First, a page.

Alaska Airlines helping fire efforts in state of Alaska

alaska fire

Photo via Alaska Dept. of Natural Resources Twitter (@AK_Forestry)


An unusual number of wildfires in the state of Alaska over the past two weeks has required evacuations of many residents and some have lost their homes.

Alaska Airlines’ operations in the state of Alaska have not been impacted to date, but the airline is doing what it can to help residents affected by the fires. Alaska employees are also in touch with businesses that move tourists throughout the state, such as the Alaska Railroad and the cruise companies. If their operations are impacted by the fires, particularly between Fairbanks and Anchorage, we stand ready to help fly those passengers, if necessary.

map Alaska Airlines helping fire efforts in state of Alaska

A map of the 300 active wildfires in the state of Alaska. Photo courtesy of Alaska Interagency Coordination Center – Fire Information

Some 300 wildfires are currently burning in the state, which has dangerously dry conditions this summer, according to the Alaska Dispatch. As the July 4 holiday approaches, the state fire marshal has suspended all fireworks sales in several regions.

Residents of Aniak and other nearby villages were evacuated on Thursday to nearby Bethel. Alaska Airlines provided free shipping of blankets, toiletries and other supplies on a cargo aircraft for the American Red Cross, which is setting up a shelter in Bethel, said Marilyn Romano, regional vice president for the state of Alaska.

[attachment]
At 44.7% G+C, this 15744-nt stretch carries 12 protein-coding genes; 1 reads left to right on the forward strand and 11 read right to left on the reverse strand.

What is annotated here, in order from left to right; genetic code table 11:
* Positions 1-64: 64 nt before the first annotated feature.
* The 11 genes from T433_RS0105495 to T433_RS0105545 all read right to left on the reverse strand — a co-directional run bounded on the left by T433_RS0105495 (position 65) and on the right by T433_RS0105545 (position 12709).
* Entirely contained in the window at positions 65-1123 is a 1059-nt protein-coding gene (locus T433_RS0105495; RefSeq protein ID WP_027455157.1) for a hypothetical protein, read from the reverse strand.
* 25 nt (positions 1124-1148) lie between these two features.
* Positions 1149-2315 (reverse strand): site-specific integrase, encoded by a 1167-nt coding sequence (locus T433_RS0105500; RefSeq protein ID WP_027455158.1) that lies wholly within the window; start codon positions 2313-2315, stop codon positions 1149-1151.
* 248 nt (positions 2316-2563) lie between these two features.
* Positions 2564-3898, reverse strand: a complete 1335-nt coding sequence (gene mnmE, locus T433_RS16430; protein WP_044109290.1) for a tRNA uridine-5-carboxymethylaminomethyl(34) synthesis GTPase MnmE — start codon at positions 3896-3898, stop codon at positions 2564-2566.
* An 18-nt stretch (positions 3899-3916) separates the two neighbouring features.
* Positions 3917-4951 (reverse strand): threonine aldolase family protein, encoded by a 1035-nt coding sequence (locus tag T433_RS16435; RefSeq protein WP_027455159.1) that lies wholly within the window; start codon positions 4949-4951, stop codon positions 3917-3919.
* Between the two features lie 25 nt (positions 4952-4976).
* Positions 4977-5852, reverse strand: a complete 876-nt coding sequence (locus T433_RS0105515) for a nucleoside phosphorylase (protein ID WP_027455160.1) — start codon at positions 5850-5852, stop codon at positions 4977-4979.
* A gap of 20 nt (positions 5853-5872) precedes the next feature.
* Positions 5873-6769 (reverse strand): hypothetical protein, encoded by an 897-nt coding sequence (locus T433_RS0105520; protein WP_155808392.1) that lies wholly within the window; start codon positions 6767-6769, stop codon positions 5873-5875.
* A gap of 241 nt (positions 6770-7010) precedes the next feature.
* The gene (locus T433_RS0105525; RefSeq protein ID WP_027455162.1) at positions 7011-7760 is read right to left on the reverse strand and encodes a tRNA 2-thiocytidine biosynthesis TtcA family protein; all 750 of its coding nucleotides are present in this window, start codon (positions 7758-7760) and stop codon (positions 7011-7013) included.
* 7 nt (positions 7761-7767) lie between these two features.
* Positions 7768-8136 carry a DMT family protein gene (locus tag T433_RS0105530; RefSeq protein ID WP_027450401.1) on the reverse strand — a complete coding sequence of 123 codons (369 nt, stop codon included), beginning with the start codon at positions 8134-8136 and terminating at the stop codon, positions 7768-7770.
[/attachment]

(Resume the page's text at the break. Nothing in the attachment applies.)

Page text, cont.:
fire2 Alaska Airlines helping fire efforts in state of Alaska

Photo via Alaska Dept. of Natural Resources Twitter (@AK_Forestry)

Alaska Airlines also donated 25,000 miles to an auction that was held to assist dog mushers, many of whom lost homes in the so-called 7,000-acre Sockeye Fire in Willow, Alaska. Among the 55 people who lost their homes was DeeDee Jonrowe, a frequent Iditarod competitor and a two-time winner of the Alaska Airlines Leonhard Seppala Award for the musher who takes the best care of her dogs.

“It is not unusual to have fires in Alaska in the summer, although this is a lot,” Romano said. “We are going to keep a close eye on the fires and continue to help residents in whatever way we can. We also are keeping the thousands of firefighters, both local and from out of state, throughout Alaska right now, in our thoughts and prayers.”

You can help, too. American Red Cross of Alaska opened shelters, and is working with state and local officials to determine what help is needed. The Red Cross also partnered with the Salvation Army to provide food and drink to the people affected. Donate now, at www.redcross.org.

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